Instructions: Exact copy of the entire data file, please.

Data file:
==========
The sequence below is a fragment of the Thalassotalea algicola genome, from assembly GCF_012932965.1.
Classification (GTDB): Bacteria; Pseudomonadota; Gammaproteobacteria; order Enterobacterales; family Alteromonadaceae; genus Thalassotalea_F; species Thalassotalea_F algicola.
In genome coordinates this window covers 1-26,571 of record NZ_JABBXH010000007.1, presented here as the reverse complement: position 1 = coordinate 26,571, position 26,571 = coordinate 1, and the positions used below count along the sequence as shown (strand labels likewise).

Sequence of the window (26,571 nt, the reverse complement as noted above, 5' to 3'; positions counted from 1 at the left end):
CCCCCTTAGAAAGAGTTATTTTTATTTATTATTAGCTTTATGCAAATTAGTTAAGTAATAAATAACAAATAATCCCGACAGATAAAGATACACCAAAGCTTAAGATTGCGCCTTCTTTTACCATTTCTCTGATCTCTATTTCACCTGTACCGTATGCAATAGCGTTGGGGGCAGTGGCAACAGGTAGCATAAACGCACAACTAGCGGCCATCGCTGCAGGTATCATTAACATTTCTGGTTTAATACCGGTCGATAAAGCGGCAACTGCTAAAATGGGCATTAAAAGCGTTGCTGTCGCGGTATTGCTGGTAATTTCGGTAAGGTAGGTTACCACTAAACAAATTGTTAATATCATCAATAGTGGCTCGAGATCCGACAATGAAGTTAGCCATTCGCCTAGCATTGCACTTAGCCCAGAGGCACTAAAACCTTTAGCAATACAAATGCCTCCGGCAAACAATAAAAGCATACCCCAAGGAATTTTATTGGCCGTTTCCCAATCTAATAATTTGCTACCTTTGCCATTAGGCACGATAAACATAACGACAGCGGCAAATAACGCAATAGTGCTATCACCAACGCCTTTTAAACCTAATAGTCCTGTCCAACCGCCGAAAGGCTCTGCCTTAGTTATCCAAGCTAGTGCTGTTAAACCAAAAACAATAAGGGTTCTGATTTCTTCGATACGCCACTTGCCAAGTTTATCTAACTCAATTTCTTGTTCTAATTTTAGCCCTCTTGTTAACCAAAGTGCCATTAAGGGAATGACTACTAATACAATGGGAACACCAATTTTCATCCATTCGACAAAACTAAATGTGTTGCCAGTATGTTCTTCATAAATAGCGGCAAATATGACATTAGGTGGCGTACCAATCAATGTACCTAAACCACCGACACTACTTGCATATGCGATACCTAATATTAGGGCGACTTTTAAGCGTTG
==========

The sequence below is a fragment of the Thalassotalea algicola genome, from assembly GCF_012932965.1.
Classification (GTDB): Bacteria; Pseudomonadota; Gammaproteobacteria; order Enterobacterales; family Alteromonadaceae; genus Thalassotalea_F; species Thalassotalea_F algicola.
In genome coordinates this window covers 1-26,571 of record NZ_JABBXH010000007.1, presented here as the reverse complement: position 1 = coordinate 26,571, position 26,571 = coordinate 1, and the positions used below count along the sequence as shown (strand labels likewise).

Sequence of the window (26,571 nt, the reverse complement as noted above, 5' to 3'; positions counted from 1 at the left end):
CCCCCTTAGAAAGAGTTATTTTTATTTATTATTAGCTTTATGCAAATTAGTTAAGTAATAAATAACAAATAATCCCGACAGATAAAGATACACCAAAGCTTAAGATTGCGCCTTCTTTTACCATTTCTCTGATCTCTATTTCACCTGTACCGTATGCAATAGCGTTGGGGGCAGTGGCAACAGGTAGCATAAACGCACAACTAGCGGCCATCGCTGCAGGTATCATTAACATTTCTGGTTTAATACCGGTCGATAAAGCGGCAACTGCTAAAATGGGCATTAAAAGCGTTGCTGTCGCGGTATTGCTGGTAATTTCGGTAAGGTAGGTTACCACTAAACAAATTGTTAATATCATCAATAGTGGCTCGAGATCCGACAATGAAGTTAGCCATTCGCCTAGCATTGCACTTAGCCCAGAGGCACTAAAACCTTTAGCAATACAAATGCCTCCGGCAAACAATAAAAGCATACCCCAAGGAATTTTATTGGCCGTTTCCCAATCTAATAATTTGCTACCTTTGCCATTAGGCACGATAAACATAACGACAGCGGCAAATAACGCAATAGTGCTATCACCAACGCCTTTTAAACCTAATAGTCCTGTCCAACCGCCGAAAGGCTCTGCCTTAGTTATCCAAGCTAGTGCTGTTAAACCAAAAACAATAAGGGTTCTGATTTCTTCGATACGCCACTTGCCAAGTTTATCTAACTCAATTTCTTGTTCTAATTTTAGCCCTCTTGTTAACCAAAGTGCCATTAAGGGAATGACTACTAATACAATGGGAACACCAATTTTCATCCATTCGACAAAACTAAATGTGTTGCCAGTATGTTCTTCATAAATAGCGGCAAATATGACATTAGGTGGCGTACCAATCAATGTACCTAAACCACCGACACTACTTGCATATGCGATACCTAATATTAGGGCGACTTTTAAGCGTTG